How disparate systems and mixed signals take a big bite out of business performance

How disparate systems and mixed signals take a big bite out of business performance

Everyone can appreciate a bowl of authentic Italian Spaghetti Bolognese. But what happens when the sauce is replaced with crème brûlée? Or instead of a sprinkling of Parmesan and basil, you opt for a combination of Hundreds and Thousands and caramel drops? While any one of these ingredients on their own or in the right combination with others is entirely delightful, you don’t have to be a gourmand to know they’ll do nothing for this particular meal.

And so it is with disparate business systems. Individually, each one might be pretty good (like a caramel drop). But thrown together in unlikely combinations, almost certainly ‘not so much’.

The reason I’ve chosen Bolognese as the metaphorical dish with which to illustrate the point is quite simple. Spaghetti is routinely used by technologists as an example of what happens when you have a collection of disparate systems, even when those systems have a measure of integration applied to them.

And the thing with a spaghetti is that you never really know where one individual strand starts and ends, and which other strands it touches on as it snakes its way through the bowl. We’ll get to the problems this implies in a moment.

Why the noodles?

First, let’s consider why a great many of the companies we engage with for their ‘first time ERP’ find themselves in a spaghetti situation which would make Sergio Leone proud.

Generally, the reasons are both fairly simple, fairly sensible and fairly commonplace. And they can be summed up in one word: pragmatism.

You start with a simple accounting system. You use a bunch of spreadsheets and Word documents to keep tabs on things. It gets a bit hard to keep an eye on inventory, so in goes a ‘point solution’. As time goes by, the same thing happens, again and again, for supply chain management, purchasing, human resources, customer relationship management and more.

Each time, the practical answer to a pressing need is to go out and grab the apparently best system for the job, on the day.

Unfortunately, a practical response to an immediate problem has a major drawback. It tends to be a tactical, rather than strategic, response. It is aimed at alleviating short-term distress, which it may well do (and it may do so well, too).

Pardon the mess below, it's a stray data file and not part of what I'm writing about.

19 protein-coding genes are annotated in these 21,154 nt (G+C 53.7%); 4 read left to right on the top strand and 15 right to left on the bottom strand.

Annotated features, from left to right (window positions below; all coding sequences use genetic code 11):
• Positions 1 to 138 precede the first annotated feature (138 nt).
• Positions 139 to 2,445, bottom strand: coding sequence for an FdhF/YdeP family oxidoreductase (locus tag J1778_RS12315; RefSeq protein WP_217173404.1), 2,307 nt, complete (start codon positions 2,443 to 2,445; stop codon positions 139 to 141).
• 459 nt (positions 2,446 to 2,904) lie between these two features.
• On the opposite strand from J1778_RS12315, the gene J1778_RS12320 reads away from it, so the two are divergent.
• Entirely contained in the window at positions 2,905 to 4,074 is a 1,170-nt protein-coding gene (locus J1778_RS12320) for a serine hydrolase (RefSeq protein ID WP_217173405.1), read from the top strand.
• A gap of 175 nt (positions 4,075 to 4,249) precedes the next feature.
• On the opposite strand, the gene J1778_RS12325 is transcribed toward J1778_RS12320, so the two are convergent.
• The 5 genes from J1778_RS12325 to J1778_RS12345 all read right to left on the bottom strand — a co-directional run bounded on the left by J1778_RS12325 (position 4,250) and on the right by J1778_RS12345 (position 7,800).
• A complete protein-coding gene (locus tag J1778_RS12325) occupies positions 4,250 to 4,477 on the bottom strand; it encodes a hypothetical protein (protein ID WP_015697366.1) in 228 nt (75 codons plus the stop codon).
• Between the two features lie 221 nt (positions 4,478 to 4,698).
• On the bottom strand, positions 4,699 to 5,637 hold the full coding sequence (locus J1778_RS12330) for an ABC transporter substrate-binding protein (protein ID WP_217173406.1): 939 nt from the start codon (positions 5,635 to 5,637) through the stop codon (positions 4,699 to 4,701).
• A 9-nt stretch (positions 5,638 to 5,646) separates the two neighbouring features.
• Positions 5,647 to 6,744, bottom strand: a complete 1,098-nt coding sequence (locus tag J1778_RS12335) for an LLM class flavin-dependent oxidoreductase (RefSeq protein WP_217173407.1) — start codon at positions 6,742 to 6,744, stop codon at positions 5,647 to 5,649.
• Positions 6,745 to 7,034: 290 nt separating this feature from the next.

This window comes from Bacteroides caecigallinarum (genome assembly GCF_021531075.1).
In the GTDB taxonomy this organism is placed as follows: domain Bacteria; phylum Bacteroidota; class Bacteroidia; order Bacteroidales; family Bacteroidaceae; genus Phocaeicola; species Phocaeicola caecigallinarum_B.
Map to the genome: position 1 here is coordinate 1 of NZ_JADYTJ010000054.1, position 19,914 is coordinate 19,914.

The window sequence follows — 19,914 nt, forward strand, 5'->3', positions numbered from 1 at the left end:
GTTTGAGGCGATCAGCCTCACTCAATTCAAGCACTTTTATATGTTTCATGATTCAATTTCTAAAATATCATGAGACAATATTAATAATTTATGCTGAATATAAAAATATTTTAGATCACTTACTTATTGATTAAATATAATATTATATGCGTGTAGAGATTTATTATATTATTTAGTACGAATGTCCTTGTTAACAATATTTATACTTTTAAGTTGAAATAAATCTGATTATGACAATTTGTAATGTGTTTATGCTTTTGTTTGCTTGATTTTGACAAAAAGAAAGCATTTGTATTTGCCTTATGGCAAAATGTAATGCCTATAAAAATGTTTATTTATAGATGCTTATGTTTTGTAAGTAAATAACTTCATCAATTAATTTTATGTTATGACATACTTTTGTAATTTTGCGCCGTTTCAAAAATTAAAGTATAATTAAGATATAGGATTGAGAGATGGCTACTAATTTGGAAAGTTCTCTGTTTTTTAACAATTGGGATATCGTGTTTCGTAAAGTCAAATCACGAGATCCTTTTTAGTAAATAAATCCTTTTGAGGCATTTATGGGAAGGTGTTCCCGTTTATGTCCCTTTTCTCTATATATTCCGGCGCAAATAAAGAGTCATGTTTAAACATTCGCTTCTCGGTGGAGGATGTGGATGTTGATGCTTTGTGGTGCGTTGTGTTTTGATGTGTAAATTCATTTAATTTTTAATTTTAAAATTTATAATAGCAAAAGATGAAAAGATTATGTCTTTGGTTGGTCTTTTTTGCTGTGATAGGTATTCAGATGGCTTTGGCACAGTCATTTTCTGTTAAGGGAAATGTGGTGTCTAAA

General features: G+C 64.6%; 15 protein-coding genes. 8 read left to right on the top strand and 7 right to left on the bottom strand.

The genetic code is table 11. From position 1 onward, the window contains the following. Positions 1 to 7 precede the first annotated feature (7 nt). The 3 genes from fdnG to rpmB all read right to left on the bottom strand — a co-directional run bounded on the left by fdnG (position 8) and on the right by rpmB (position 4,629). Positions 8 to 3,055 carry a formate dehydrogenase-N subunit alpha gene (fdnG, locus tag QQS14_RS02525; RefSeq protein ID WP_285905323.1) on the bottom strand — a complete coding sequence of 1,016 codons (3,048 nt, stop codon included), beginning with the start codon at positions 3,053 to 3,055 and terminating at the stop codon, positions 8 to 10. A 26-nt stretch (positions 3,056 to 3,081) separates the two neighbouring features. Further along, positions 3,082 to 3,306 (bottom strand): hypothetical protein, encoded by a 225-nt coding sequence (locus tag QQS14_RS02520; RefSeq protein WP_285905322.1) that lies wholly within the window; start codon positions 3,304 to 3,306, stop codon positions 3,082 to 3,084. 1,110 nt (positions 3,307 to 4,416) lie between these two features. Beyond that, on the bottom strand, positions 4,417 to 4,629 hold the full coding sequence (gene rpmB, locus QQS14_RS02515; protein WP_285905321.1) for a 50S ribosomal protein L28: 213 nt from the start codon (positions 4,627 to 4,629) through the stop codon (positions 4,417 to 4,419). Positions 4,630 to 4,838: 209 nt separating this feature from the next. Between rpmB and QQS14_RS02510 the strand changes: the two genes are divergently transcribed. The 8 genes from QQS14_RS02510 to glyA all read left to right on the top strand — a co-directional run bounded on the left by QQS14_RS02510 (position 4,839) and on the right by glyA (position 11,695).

Too many cooks…

However, the passage of time and the inevitable engagement with multiple vendors – there could be tens of them, or more – means soon enough, you’ve got too many cooks in the kitchen. Those cooks don’t talk to one another either, and if they do its more Gordon Ramsay than Ainsley Harriot.

What started out as a simple pasta dish, understood by everyone, winds up with confectionary in it. There’s no clear idea of what’s going on, or why. With so many different interested parties, when the inevitable complaints come in from those who sample the meal, instead of a ready solution, there’s finger-pointing (and more Gordon Ramsay).

And this is the heart of the problem with disparate systems. They don’t work together easily or even at all. They require excessive customisation and integration, which is not only costly and time-consuming, but can also impact your ability to upgrade one or another component – because if you interfere with one strand of the spaghetti, there’s no knowing how it might impact on another.

The tipping point

Disparate systems typically serve a purpose up to a point. That point generally comes when, to use a well-worn idiom, the wheels start falling off. There are easy clues to identify this point: excessive time is required for data entry or transfer from one system to another. There is no single source of customer information and getting the required information (particularly cross-functional data) is difficult, time-consuming or seemingly impossible. Did I say cross-functional? When visibility across all parts of the business is a challenge, and it’s hard to just figure out what’s going on…then disparate systems have worn out their welcome.

Instead of helping your business, in other words, they are hindering it. And it is at that point that you need to strongly consider investing in a single, integrated and company-wide enterprise resource planning solution.

You’re moving on. From the spaghetti to something considerably more refined, more sophisticated, more Cordon Bleu.

Juanita Potgieter

Juanita Potgieter

With over 10 years’ experience in various marketing fields, Juanita is an action-oriented Marketing Manager with a proven track record of creating marketing initiatives and managing new product development to drive growth. Prior to joining Verde, Juanita worked within strategic business development and marketing management roles at several international companies.

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